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written by BillyJoe, December 10, 2008
JDK,

Australia's "A Current Affair"

You watch that?

I gave up watching currect affairs programs on commercial stations after I'd viewed several items on topics that I knew something about and found that what they told their audience was complete rubbish. Sixty Minutes is even worse. I'm fond of saying "You know less after watching Sixty Miutes than you did before watching it. And it's true. Even "The 7:30 Report" on the ABC botches it sometimes (the most recent being how treatments for osteoporosis cause your jaw bone to melt away - fortunately "Media Watch" put us straight on this one the very next monday)

BTW, the original BS about Glucosamine was obtained by data mining an original study which showed no effect overall, but showed some effect with small subgroups of patients which was then generalised into "IT WORKS!"

I despair sometimes.
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Selective science.
written by Ian Mason, December 10, 2008
Be skeptical also of sensational science. Well said, BillyJoe.
Remember the hyperbole on the subject of endorphins? A few saliva samples from the first 50 runners over the finish line in 3 of the world's toughest marathons and suddenly - every jogger is a junkie!
Moderation and calmness, friends. A rule of thumb: Whenever you come in contact with research data, turn it round. Example: recent research in Australia claimed that depression in men was the result of low testosterone levels, whereas low sex drive has been a seen as a symptom of depression for years.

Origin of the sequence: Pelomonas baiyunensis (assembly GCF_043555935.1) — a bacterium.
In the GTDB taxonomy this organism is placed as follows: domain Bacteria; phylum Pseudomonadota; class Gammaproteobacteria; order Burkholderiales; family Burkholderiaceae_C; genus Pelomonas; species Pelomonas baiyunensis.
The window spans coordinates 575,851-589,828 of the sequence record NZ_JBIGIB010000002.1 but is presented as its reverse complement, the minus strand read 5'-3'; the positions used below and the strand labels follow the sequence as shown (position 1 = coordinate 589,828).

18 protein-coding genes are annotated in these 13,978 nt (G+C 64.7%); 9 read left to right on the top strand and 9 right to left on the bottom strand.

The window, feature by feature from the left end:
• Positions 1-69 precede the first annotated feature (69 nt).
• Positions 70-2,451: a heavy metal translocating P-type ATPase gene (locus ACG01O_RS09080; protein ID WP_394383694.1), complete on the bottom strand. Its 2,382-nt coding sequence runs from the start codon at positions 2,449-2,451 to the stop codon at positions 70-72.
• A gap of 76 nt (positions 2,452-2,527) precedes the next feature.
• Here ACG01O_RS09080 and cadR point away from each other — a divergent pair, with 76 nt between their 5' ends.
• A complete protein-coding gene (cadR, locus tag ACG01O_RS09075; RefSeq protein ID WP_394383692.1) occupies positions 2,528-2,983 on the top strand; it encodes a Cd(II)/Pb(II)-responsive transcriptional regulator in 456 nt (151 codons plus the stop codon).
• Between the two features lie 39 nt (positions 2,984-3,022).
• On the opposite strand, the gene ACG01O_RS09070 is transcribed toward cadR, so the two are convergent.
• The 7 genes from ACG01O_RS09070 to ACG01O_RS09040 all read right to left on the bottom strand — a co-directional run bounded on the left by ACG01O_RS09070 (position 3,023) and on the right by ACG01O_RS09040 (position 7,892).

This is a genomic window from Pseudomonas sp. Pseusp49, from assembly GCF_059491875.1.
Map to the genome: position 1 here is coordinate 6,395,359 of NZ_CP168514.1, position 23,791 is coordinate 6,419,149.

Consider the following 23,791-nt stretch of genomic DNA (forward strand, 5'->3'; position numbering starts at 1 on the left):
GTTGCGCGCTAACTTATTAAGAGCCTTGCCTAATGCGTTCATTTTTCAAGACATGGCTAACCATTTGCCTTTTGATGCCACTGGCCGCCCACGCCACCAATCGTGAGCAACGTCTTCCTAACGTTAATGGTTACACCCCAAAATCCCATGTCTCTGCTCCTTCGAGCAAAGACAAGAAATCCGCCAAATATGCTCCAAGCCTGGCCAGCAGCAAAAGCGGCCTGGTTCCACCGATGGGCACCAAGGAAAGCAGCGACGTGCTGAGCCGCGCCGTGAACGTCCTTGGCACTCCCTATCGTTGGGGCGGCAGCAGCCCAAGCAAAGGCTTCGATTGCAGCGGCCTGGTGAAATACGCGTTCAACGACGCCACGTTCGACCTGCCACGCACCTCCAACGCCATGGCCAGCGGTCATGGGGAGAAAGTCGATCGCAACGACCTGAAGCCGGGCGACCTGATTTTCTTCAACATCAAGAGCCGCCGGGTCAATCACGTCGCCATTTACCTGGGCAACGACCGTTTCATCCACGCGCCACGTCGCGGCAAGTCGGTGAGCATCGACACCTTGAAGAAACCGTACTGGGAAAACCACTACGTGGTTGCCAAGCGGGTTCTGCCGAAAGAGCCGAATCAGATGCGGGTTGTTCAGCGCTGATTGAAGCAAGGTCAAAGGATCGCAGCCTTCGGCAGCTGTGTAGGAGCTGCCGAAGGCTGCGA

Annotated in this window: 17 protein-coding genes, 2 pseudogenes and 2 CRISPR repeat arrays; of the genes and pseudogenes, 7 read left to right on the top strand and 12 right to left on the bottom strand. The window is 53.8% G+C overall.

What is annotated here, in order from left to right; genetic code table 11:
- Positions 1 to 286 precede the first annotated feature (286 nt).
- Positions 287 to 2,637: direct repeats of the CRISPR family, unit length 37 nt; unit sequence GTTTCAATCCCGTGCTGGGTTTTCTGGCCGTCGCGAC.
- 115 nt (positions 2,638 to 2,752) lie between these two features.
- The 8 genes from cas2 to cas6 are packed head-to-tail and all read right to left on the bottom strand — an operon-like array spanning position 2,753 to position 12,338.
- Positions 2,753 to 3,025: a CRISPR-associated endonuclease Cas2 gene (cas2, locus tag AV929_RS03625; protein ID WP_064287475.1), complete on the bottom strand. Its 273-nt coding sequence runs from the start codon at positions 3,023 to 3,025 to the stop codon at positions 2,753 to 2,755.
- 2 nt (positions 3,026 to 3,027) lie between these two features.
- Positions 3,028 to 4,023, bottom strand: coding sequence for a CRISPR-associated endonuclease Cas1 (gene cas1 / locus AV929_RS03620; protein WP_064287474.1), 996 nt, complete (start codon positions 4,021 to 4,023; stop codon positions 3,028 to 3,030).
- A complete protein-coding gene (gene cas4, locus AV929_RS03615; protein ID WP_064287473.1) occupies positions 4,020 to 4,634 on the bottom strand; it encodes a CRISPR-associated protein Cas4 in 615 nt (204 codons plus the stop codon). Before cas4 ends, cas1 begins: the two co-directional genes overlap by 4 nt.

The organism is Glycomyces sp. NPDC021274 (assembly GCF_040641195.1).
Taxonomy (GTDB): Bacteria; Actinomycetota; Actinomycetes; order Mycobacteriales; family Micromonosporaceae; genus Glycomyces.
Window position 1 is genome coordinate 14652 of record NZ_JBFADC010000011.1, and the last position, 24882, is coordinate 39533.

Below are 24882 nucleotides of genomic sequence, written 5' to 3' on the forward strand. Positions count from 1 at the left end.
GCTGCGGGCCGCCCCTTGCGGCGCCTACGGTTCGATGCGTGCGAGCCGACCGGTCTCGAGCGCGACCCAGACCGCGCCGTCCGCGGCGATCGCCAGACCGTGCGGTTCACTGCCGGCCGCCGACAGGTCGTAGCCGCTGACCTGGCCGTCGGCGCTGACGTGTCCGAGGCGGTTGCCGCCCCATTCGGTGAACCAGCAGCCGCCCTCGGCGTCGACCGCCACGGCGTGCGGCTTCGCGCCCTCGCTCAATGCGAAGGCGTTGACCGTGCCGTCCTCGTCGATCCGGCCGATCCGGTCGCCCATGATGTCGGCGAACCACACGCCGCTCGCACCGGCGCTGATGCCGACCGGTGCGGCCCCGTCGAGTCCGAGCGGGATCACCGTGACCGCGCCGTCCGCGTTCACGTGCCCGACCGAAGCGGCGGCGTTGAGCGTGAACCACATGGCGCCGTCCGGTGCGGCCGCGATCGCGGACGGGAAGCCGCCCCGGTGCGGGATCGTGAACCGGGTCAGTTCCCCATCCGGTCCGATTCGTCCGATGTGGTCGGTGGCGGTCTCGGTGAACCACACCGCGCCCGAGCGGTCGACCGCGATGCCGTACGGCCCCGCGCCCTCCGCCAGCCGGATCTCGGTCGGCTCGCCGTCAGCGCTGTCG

Which is the cart, which is the horse and what comes first?
Don't relax those skeptical faculties!
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But what about????
written by Willy K, December 10, 2008
Doesn't Gingko help the Geico Ghecko's garrulous guarantees? smilies/wink.gif
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written by BillyJoe, December 10, 2008
I think someone has a little Willy and he finds it funny smilies/grin.gif

(It's alright, Willy, I'm having a little joke at your expense. Feel free to repay the favour any time smilies/smiley.gif)

BJ
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Be skeptical about nutrition, too
written by Carl, December 11, 2008
A healthly lifestyle is much more effective, so put down that bacon and egg sandwich and the mornings 5th cup of coffee and use your smart trainers for exercising in.

Ian, be careful: there is actually good evidence that coffee has health benefits, notably preventing Alzheimer's.
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written by cwniles, December 11, 2008
While there is data supporting the beneficial aspects of coffee, just like red wine, moderation is the key. Sure a glass of red wine in the evening reportedly has some benefits, a jug a red wine every night is gonna rot your liver.

In the same respect, Ian's comment was "so put down that bacon and egg sandwich and the mornings 5th cup of coffee" and I don't think there is any research that suggests that 5 cups of coffee in the morning is beneficial in any respect.
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What really works - but we can't mention it
written by expharmaguy, December 11, 2008
The sad part about all of the "alternative" remedies, is that we know of one that really does work at delaying the onset of dementia, sharpens mental acuity, concentration, etc - tobacco - but researchers are forbidden from following up. Doctor's have known for years about the BENEFITS of smoking to dementia - by the way, I am a non-smoker, never did smoke - but that doesn't change the facts
p.s. - a 70 year old with dementia - start smoking - worry about the possible cancer in 30 years!
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written by deavman, December 11, 2008